These lemon mascarpone ravioli are perfect for a spring or summer night meal, and pair perfectly with a fresh and simple herb pistou.Jump to Recipe
Something about the spring just makes me crave fresh pasta, and so I’ve been a pasta-making machine as of late! Ravioli, linguine, whatever you prefer: add some fresh herbs and lemon and it’s the perfect spring meal, in my opinion!
That’s why today I’m sharing these delicious mascarpone filled ravioli, with a fresh herb pistou – and lots of lemon, of course! I love making homemade ravioli… there is just something that feels so therapeutic about the repetition of rolling the dough, filling it, and cutting out those beautiful round little pillows of delicious-ness.
I kept the filling for these ravioli simple with just mascarpone, lemon, and chives, seasoned well with salt and pepper. For the sauce, I chose a classic pistou made with my favorite fresh herbs. A pistou is like a simpler version of pesto, without any nuts and usually without any cheese (although you can certainly add some or make a pesto instead if you prefer!) For this recipe, I used chives, basil and parsley, but you could use just basil (as in a traditional pistou) or whatever your favorite herb combination is!
Now it’s your turn: what is your favorite springtime pasta dish? Share with me below!
Lemon Mascarpone Ravioli with Herb Pistou
These lemon mascarpone ravioli are perfect for a spring or summer night meal, and pair perfectly with a fresh and simple herb pistou.
For pasta dough:
- 2 1/2 cups all-purpose flour
- 2 1/2 cups semolina flour
- 1 teaspoon kosher salt
- 6 large eggs
- 2 tablespoons olive oil
- 2 tablespoons milk
- 2-4 tablespoons water
- 16 ounces mascarpone
- Zest and juice from 1 lemon
- 2 tablespoons chives finely minced
- 1/2 teaspoon kosher salt
- 1/4 teaspoon ground black pepper
- 2 cloves garlic
- 2 cups packed herbs I used chives, basil and parsley, but you can use whatever you prefer!
- 1/2 lemon juiced
- 1 pinch kosher salt
- 1/2 cup olive oil
To assemble ravioli:
- All-purpose flour
- 1 egg beaten
- Fresh grated parmesan cheese
- Pasta roller manual or automatic, such as the KitchenAid pasta roller attachment
- 3 ” diameter ravioli cutter or any glass that is roughly 3″ diameter will work
- Pastry brush
To a large stand mixer fitted with a dough hook, add all-purpose flour, semolina flour, and salt. Mix to combine. With mixer running on medium, add eggs, olive oil, and milk. Mix until the dough comes together into a rough ball. It may be necessary to add a little bit of water: Put the 2-4 tablespoons of water into a small cup and add just a splash or two at a time. Wait 10-15 seconds and repeat if the dough still has not come together. (You will be able to tell when it is ready!) Turn out dough onto a smooth flour-covered surface and knead for 1-2 minutes. Cover with a kitchen towel and allow to rest at room temperature for at least 30 minutes.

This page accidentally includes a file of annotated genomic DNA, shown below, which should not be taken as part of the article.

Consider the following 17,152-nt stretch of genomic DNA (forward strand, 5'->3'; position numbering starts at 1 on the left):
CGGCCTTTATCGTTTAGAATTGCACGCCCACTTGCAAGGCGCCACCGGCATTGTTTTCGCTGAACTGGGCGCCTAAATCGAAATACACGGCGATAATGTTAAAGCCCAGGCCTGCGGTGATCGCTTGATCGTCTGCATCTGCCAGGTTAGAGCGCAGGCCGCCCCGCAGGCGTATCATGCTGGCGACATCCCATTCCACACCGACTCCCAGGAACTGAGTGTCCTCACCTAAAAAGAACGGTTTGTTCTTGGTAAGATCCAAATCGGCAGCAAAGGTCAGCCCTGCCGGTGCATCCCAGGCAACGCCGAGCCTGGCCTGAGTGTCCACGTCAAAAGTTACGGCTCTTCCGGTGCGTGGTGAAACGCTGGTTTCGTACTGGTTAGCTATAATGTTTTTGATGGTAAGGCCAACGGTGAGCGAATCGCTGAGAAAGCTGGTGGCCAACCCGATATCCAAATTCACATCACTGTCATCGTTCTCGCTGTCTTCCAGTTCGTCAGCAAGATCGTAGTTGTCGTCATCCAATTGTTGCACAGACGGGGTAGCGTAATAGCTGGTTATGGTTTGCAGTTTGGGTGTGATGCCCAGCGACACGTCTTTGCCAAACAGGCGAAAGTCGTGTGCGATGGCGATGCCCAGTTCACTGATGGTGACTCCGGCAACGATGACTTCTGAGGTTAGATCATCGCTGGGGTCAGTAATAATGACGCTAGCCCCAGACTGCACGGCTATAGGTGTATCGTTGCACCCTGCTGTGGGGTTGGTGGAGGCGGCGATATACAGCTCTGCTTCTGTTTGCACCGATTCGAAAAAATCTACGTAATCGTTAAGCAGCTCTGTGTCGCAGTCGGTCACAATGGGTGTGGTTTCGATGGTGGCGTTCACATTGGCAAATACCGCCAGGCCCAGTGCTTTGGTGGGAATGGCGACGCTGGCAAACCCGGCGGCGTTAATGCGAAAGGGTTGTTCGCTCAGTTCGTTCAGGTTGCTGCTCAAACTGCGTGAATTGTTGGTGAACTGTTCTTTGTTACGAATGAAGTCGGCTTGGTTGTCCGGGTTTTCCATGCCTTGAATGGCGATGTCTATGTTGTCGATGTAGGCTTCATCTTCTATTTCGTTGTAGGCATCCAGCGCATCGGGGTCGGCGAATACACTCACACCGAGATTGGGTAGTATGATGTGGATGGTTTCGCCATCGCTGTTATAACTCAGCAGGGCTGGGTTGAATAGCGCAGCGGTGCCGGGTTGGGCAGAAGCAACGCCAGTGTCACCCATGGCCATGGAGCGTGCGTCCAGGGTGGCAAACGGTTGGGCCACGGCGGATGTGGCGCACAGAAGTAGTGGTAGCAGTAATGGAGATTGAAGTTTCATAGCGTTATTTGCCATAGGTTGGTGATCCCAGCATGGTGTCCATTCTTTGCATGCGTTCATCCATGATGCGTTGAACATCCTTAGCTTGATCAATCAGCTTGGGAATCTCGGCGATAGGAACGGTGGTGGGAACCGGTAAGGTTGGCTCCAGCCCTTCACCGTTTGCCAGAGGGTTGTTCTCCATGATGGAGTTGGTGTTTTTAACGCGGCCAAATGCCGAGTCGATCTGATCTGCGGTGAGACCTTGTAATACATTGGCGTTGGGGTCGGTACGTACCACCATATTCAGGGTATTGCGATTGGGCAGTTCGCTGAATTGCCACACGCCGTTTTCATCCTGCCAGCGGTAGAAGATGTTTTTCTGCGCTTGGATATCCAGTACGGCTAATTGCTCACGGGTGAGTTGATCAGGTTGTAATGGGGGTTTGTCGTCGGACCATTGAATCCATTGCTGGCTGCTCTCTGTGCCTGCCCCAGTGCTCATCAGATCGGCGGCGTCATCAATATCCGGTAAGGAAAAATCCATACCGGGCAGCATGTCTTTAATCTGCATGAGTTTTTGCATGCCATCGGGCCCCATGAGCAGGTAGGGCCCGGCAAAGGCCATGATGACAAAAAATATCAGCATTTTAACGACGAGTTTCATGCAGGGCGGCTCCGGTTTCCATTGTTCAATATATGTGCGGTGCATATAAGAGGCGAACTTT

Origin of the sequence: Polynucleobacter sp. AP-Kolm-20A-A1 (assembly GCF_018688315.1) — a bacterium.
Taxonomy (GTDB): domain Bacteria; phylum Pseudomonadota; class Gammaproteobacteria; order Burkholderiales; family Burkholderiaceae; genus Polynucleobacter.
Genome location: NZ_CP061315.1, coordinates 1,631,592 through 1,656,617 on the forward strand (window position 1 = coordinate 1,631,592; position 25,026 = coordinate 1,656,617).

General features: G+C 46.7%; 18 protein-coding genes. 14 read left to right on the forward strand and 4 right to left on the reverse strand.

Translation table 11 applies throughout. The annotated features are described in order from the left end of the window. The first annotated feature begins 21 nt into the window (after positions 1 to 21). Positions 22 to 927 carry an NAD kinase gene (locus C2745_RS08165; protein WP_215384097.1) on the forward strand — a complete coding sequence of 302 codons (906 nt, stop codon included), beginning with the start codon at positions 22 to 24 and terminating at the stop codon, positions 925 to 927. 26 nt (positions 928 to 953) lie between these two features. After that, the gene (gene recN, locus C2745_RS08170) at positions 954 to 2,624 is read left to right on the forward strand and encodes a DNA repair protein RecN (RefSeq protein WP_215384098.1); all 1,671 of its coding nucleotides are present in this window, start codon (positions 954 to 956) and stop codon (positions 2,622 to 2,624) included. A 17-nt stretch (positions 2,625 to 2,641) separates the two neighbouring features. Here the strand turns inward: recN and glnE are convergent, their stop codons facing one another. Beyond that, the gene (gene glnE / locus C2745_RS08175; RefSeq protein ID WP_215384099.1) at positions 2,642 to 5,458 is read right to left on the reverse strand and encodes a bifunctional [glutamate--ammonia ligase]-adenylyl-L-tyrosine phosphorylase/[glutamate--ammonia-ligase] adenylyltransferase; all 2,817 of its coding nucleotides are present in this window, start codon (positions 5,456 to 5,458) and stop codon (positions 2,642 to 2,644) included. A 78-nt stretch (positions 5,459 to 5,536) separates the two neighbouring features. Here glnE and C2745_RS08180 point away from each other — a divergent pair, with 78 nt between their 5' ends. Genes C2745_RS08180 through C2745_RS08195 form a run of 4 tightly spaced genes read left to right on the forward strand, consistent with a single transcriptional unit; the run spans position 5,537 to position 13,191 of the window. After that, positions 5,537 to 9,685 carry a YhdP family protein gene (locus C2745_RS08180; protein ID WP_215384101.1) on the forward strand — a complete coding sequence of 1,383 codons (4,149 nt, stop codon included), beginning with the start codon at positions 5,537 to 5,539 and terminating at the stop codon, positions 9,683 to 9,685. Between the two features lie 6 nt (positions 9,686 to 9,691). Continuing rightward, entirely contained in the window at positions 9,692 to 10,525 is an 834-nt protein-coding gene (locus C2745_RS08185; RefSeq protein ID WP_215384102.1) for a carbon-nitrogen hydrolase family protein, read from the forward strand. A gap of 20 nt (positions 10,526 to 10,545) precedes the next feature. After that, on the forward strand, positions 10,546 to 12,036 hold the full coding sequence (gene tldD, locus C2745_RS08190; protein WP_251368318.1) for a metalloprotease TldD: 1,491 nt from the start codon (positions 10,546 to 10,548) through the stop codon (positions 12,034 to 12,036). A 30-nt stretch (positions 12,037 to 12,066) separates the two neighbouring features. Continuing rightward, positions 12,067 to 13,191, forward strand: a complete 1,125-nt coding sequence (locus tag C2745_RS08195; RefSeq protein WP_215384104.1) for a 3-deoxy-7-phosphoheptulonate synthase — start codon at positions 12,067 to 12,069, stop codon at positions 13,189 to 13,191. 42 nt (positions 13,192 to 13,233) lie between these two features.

Meanwhile, make the filling. Combine mascarpone, lemon zest, lemon juice, chives, salt and pepper in a mixing bowl and stir until combined.
You can also prepare the pistou at this time. In a food processor, combine garlic, herbs, lemon juice and salt. Pulse until mixture is homogenous. With food processor running, stream in the olive oil through the top opening. Allow to process until homogenous, then transfer to a small bowl.
Whisk egg in a small bowl.
When dough has rested, spread a bit of flour on a large cutting board or dough board (I use this marble dough board), and use a rolling pin and pasta roller to roll out sheets (I like to roll mine to the #5 thickness on my KitchenAid pasta roller attachment). Put dollops of about two teaspoons a few inches apart on one sheet, then use a pastry brush to brush a thin layer of egg wash around each dollop. Then place a second sheet of dough on top, using your finger to carefully press around each dollop of filling, pressing out any excess air. When finished, use ravioli cutter to cut out each ravioli. Place on a lightly floured baking sheet to rest. Repeat with remaining dough.
(Note: I usually have enough filling to make ravioli from half of the dough. It make about 45-50 ravioli. If you don’t want any excess dough, you can cut the ingredients for the dough portion of this recipe in half, but I like to have extra dough that I can easily roll out right after I make my ravioli. I use it for linguine, fettuccine, etc. and then just freeze the noodles. Boom: fresh pasta whenever!
(Note #2: Ravioli can be frozen individually on your baking sheets for about 1-2 hours, then remove and place in a plastic container or plastic freezer bag and return to freezer. I usually keep mine for up to 1-2 months (although they typically get eaten before that!).
Bring a large pot of salted water to a boil. Cook ravioli for about 2-3 minutes (add about 1-2 minutes if they are cooked from frozen). I usually serve about 6-7 of these large ravioli per serving, and cook about two servings at a time. When ravioli have cooked, add to a mixing bowl with a couple large spoonfuls of pistou. Swirl around gently to coat the ravioli with the sauce. Transfer to serving plates and top with fresh parmesan.